This question was inspired by this one. While that other question was deemed localized, I believe the underlying problem is something that is extremely common in our industry. I know there are some developers, who will read this and think I'm making this stuff up and then they might reply how everyone cares about their work and wants to learn, but just looking at other Programmers SE posts (case in point), I know that's not universally true.
So let's say you have someone on your team (or maybe majority) who's standard operating procedure is to copy/paste and who believes that everything can be solved if only you add enough function calls and variables. This person never heard of TDD, DRY or SOLID and outside of 40 hours at work when they are busy working, they never once read a single methodology/pratices/design book.
In the past I (and others) have asked, how to do you teach OOD. But now I'm thinking that's not the right question. The real question is how do you approach such a person/team and make them curious about better way of doing things? How do you inspire them to learn? Without that, it seems that all the teaching, meetings, lectures, discussions are useless if they are perfectly happy going back to their desk and doing what they've always done.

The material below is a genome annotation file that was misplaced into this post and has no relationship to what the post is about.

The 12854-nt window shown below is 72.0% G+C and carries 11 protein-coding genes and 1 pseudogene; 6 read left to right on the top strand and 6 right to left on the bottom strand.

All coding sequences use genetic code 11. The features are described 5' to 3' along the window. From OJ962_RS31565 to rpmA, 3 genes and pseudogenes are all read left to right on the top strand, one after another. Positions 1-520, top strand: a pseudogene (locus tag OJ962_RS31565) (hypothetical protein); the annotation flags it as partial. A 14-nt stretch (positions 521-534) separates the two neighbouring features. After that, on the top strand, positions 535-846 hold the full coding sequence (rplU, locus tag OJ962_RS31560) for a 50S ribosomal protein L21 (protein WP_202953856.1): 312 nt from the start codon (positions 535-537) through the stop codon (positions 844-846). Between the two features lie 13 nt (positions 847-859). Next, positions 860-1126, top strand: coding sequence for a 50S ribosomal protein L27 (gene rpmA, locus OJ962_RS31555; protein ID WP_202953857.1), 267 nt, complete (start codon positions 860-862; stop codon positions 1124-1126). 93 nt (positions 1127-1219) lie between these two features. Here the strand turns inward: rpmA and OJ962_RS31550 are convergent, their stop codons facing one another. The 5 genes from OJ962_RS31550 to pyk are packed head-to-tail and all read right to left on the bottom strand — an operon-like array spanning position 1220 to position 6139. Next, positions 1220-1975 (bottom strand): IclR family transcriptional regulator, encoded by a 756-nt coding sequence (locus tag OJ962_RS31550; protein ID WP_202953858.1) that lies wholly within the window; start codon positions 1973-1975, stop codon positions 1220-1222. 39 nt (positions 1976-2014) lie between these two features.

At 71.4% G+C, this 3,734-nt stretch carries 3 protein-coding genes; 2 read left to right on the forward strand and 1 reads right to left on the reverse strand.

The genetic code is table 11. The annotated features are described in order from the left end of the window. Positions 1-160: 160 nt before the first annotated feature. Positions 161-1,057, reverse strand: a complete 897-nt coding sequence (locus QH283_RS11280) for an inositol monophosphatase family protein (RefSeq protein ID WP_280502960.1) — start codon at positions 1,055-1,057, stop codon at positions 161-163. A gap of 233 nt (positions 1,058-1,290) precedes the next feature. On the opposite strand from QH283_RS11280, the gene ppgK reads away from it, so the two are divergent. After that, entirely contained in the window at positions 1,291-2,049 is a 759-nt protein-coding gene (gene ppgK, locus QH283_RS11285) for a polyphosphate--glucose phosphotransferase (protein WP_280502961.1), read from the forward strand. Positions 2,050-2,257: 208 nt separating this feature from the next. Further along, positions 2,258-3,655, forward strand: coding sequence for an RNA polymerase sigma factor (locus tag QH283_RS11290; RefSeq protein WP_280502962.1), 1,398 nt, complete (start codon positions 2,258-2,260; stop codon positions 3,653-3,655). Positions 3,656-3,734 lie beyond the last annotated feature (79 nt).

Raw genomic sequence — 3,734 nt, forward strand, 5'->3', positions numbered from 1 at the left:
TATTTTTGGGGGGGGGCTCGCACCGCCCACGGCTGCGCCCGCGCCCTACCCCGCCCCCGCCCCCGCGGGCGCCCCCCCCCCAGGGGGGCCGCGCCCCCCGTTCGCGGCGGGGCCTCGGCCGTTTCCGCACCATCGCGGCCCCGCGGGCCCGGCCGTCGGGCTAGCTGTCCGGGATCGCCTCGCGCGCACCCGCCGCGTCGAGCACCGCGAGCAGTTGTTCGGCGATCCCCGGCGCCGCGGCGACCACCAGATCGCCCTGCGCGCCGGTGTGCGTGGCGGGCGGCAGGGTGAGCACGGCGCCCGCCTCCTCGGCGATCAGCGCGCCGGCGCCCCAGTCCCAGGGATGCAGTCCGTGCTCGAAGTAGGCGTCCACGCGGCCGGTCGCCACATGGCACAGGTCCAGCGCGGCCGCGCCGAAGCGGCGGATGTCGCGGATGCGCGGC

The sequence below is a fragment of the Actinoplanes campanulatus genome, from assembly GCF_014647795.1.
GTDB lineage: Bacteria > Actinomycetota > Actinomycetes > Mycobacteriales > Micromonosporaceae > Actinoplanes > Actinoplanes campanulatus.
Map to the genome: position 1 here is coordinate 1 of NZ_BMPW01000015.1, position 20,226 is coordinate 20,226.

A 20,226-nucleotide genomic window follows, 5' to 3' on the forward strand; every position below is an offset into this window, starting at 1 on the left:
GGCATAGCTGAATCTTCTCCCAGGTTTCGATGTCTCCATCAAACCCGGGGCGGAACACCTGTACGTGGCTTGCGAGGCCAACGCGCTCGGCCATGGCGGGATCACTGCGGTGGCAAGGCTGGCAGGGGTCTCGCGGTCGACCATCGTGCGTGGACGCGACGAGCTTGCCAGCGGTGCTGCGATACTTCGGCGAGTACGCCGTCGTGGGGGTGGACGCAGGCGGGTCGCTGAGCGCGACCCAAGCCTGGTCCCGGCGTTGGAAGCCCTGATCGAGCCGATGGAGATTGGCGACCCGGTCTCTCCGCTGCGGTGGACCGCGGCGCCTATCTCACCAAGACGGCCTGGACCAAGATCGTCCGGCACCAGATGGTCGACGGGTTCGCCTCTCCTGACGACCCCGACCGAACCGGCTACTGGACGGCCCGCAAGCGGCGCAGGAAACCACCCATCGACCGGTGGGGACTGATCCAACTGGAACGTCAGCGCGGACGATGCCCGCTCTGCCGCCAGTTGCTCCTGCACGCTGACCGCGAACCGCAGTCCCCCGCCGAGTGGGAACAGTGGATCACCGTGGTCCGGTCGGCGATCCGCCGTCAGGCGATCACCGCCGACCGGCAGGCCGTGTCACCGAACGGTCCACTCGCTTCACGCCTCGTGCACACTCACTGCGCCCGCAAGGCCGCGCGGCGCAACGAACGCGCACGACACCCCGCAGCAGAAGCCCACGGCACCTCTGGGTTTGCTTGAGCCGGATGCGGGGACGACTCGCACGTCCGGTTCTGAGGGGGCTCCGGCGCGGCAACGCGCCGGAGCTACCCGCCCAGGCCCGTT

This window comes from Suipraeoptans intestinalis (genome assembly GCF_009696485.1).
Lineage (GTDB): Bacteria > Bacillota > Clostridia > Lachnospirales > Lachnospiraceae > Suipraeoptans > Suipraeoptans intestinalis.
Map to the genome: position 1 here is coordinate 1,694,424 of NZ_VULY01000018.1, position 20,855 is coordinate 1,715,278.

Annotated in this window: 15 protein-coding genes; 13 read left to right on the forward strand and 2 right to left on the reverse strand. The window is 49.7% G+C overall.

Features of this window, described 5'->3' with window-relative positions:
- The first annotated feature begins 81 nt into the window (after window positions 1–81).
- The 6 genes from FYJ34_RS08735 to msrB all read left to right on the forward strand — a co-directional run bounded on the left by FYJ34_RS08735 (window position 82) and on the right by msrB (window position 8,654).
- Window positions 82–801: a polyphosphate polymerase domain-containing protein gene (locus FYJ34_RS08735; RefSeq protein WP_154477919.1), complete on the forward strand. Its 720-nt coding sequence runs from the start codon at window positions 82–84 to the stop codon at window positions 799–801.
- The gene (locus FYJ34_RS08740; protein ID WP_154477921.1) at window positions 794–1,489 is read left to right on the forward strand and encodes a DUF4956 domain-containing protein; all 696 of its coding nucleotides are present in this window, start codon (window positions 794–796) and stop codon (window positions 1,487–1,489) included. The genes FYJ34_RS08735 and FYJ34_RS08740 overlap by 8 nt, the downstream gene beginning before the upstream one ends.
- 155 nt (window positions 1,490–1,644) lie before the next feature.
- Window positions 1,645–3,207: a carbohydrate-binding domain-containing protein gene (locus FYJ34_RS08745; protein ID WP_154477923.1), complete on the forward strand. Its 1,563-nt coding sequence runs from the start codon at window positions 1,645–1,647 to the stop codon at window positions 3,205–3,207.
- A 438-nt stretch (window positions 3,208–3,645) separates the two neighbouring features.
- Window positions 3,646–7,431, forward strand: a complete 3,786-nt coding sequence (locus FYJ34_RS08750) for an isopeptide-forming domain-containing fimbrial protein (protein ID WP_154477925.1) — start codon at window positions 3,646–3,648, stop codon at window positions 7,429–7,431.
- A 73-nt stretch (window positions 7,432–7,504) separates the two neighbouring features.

I work with a bunch of people like that. They are actually quite bright individuals, but I hate when I hear, "I'm done coding, just need to refactor and split into multiple classes to make DXM happy". They don't refactor for cleaner, readable, maintainable code, but only because otherwise they'll get scolded. I know they are capable of learning, just seems that there's a general lack of motivation.
When I deliver work, it generally has way fewer bugs and the work I owned never became 5000-line monstrosity of a class. Other's would make comments like, "your code is much cleaner and readable than our stuff", so they see the difference. But at the same time, I feel like they believe they get paid for 40 hours regardless of what they do, so they actually don't mind if they spend 3 full days in QA looking for a bug that shouldn't have been introduced in the first place. Or that they take a week to modify one class because there are so many dependencies they end up touching. The though, "maybe that class should have been written differently" never seems to pop up.
Can anything be done in these situations? Has anyone succeeded? Or is it best to isolate such mindset to non-critical parts of the project and minimize the damage?
NOTE: When I say "lack of motivation". I don't think it's lack of motivation to work or do a good job because they simply stopped caring. Most of our team is actually quite the opposite. They definitely care about the product. We have guys that will work nights and weekends. The part I'm trying to get through is with improved habits and skills, they actually wouldn't have to work as much. I guess that "40 hours" thing made this post sound a little too negative.